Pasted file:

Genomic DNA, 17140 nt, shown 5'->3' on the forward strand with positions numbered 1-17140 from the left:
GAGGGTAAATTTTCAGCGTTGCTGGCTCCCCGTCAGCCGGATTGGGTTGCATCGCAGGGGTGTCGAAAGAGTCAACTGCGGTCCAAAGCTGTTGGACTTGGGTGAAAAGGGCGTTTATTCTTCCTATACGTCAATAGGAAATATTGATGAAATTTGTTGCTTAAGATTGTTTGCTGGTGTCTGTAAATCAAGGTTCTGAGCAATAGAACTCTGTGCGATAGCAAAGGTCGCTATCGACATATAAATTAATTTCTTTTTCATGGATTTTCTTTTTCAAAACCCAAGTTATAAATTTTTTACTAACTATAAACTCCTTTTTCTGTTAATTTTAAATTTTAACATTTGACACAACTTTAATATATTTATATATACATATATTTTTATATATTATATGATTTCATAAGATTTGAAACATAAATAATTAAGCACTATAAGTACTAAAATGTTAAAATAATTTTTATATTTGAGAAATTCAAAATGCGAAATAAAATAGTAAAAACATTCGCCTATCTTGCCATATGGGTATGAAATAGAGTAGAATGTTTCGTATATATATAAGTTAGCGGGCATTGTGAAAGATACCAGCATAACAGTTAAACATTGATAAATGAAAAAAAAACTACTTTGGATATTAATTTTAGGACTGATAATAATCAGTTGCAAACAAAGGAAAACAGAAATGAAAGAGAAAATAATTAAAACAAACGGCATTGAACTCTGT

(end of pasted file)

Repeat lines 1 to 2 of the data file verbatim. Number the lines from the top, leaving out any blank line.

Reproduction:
Genomic DNA, 17140 nt, shown 5'->3' on the forward strand with positions numbered 1-17140 from the left:
GAGGGTAAATTTTCAGCGTTGCTGGCTCCCCGTCAGCCGGATTGGGTTGCATCGCAGGGGTGTCGAAAGAGTCAACTGCGGTCCAAAGCTGTTGGACTTGGGTGAAAAGGGCGTTTATTCTTCCTATACGTCAATAGGAAATATTGATGAAATTTGTTGCTTAAGATTGTTTGCTGGTGTCTGTAAATCAAGGTTCTGAGCAATAGAACTCTGTGCGATAGCAAAGGTCGCTATCGACATATAAATTAATTTCTTTTTCATGGATTTTCTTTTTCAAAACCCAAGTTATAAATTTTTTACTAACTATAAACTCCTTTTTCTGTTAATTTTAAATTTTAACATTTGACACAACTTTAATATATTTATATATACATATATTTTTATATATTATATGATTTCATAAGATTTGAAACATAAATAATTAAGCACTATAAGTACTAAAATGTTAAAATAATTTTTATATTTGAGAAATTCAAAATGCGAAATAAAATAGTAAAAACATTCGCCTATCTTGCCATATGGGTATGAAATAGAGTAGAATGTTTCGTATATATATAAGTTAGCGGGCATTGTGAAAGATACCAGCATAACAGTTAAACATTGATAAATGAAAAAAAAACTACTTTGGATATTAATTTTAGGACTGATAATAATCAGTTGCAAACAAAGGAAAACAGAAATGAAAGAGAAAATAATTAAAACAAACGGCATTGAACTCTGT